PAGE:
NYSNA measures take aim at overall supply
A study commissioned by the New York State Nurses Association (NYSNA) on the state's registered nurse workforce shows that a nursing shortage not only already exists within specialty areas, but it also threatens to affect the general RN supply.
"Without a stable RN workforce, we cannot hope to meet a goal of quality health care for all New Yorkers," said Karen Ballard, RN, director of NYSNA's Practice and Governmental Affairs program. "We conducted this study to get a picture of the current and future trends in nursing employment. We learned that unless we take swift and effective action, we are likely to confront another RN shortage like the one that plagued the health care system in the late 1980s."
The clearest signs of a current shortage are in the specialty areas, such as critical care, the operating room and the emergency department, said NYSNA member Carol Brewer, PhD, RN, one of two nurse researchers who conducted the study. Thirty percent of private-sector hospitals in the New York City area reported that it took three months or more to fill such positions. Many rural hospitals reported similar difficulties.
Brewer and her co-researcher, NYSNA member Christine Kovner, PhD, RN, FAAN, encountered a troubling lack of consistent and timely data on the RN workforce. The most recent statewide data were collected in 1995, and the National Sample Survey of Registered Nurses was last done in 1996.
"An initiative to improve the adequacy of data about RNs and their work patterns would help the market shorten its reaction time to fluctuations in supply and demand," Brewer said.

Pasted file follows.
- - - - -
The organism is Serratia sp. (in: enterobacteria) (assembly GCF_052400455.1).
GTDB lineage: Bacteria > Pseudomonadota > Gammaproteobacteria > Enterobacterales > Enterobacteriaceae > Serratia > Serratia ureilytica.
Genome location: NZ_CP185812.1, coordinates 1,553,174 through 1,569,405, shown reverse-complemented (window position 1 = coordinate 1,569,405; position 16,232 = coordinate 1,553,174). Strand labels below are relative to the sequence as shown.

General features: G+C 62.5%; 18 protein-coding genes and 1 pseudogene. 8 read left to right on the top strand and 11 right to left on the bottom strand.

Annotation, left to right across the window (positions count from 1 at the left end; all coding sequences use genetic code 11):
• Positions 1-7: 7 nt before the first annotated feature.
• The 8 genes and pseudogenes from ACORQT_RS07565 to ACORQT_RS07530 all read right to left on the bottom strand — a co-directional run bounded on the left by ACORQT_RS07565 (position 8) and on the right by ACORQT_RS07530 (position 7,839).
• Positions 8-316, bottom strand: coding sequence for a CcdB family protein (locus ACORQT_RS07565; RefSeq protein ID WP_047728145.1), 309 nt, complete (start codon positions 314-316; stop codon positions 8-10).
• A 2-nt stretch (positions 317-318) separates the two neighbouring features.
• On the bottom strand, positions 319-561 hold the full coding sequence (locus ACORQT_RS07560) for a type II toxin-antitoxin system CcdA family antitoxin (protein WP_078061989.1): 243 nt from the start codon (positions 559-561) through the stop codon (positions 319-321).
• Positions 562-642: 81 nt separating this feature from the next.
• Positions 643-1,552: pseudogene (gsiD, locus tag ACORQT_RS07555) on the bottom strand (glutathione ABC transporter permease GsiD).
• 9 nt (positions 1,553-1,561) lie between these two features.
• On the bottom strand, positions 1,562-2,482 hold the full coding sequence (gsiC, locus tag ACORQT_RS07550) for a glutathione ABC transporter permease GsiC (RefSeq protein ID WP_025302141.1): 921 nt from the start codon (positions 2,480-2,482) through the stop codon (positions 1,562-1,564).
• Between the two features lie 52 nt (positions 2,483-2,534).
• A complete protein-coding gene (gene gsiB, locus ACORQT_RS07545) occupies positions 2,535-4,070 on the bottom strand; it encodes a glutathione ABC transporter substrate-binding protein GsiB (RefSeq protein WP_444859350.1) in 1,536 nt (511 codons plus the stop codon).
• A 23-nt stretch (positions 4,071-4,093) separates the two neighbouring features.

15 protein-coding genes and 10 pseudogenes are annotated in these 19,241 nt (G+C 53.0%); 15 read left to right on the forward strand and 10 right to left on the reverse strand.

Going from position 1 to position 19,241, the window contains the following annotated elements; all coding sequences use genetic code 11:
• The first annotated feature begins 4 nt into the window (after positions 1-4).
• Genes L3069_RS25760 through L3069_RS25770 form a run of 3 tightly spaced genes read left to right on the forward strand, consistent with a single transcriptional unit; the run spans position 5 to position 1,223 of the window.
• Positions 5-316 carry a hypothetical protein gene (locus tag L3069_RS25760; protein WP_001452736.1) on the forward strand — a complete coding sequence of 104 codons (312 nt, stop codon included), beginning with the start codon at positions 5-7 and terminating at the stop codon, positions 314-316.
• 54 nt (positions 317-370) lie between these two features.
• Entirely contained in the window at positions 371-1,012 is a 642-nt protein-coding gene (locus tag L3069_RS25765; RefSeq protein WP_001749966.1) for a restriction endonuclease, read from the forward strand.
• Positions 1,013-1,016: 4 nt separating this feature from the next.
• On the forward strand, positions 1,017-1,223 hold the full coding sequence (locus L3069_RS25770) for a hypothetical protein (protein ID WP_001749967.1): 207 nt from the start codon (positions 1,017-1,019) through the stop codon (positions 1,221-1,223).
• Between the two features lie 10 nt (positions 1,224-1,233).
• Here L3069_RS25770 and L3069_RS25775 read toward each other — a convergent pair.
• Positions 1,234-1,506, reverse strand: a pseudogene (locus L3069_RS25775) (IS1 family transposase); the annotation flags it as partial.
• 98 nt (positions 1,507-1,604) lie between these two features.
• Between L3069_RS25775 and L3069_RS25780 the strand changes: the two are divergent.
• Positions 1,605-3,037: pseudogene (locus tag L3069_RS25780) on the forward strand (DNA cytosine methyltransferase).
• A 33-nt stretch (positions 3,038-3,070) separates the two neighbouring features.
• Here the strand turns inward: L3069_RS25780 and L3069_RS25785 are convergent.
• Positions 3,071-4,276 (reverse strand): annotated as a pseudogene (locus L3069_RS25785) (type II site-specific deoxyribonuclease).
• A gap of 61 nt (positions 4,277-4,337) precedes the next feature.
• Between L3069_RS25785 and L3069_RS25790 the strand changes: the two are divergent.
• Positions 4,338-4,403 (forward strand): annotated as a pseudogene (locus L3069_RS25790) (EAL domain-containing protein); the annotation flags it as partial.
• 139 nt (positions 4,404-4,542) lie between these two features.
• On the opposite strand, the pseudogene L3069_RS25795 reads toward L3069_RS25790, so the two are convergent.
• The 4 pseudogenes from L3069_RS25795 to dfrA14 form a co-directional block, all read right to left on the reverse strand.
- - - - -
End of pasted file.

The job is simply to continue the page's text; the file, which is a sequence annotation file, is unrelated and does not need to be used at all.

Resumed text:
Based on the report's findings, NYSNA developed recommendations to ensure a stable and adequate RN workforce. They include creating:
* support from government and educational institutions for nursing scholarships and funding to recruit and retain qualified nursing faculty
* initiatives to encourage students from culturally diverse backgrounds to enter the profession
* support for health care facilities that provide clinical placements and preceptors for nursing students
* promotion of a safe and supportive work environment to prevent burnout, such as safe staffing levels and latex allergy prevention
* collection and reporting of data related to nursing care, including nurse-patient ratios and nursing care quality indicators, such as patient complications.
NYSNA will hold a roundtable meeting April 25 with policy-makers, consumer groups and other health care organizations to develop a mutual strategy to prevent the nursing shortage from becoming more serious.
For more information on "A Report on the Supply and Demand for Registered Nurses in New York State," call 518- 782-9400, ext. 282, or check NYSNA's website, www.nysna.org.
Statewide commission would tackle Maryland nursing shortage
The Maryland Nurses Association (MNA) is promoting the passage of a legislative measure aimed at addressing the nursing shortage currently enveloping its state.
The measure would create a more than 30-member commission that would be charged with both looking at the state's supply and demand of registered nurses and developing strategies to ensure a solid RN workforce in the future.
As the proposal is currently written, the commission would remain in existence for five years, which MNA believes is key to ensuring that devised strategies are implemented and political support is continued, according to MNA Executive Director Kathryn V. Hall, MS, RN.
Although MNA nurses worked with nurse legislators on the House- and Senate-side to help craft the bill, they still have one concern.
"There is the potential for the commission to have only six clinically-based nurses, and we believe that is not a good balance," Hall said. "We want policy-makers to hear from the nurses who are on the front lines every day."
In terms of Maryland's shortage, no practice areas are immune. The number of vacant RN positions statewide has increased from 3 to 9 percent. And, statistics show that 2,000 more nurses left the workforce last year than came in, Hall reported. MNA has been gathering data on the state's workforce, as well as developing initiatives to recruit and retain nurses, as part of the Colleagues in Caring project (see cover story).
"If that trend continues, it will be detrimental to all," she said.
Maryland Gov. Parris Glendening (D) already has thrown his support behind the legislation.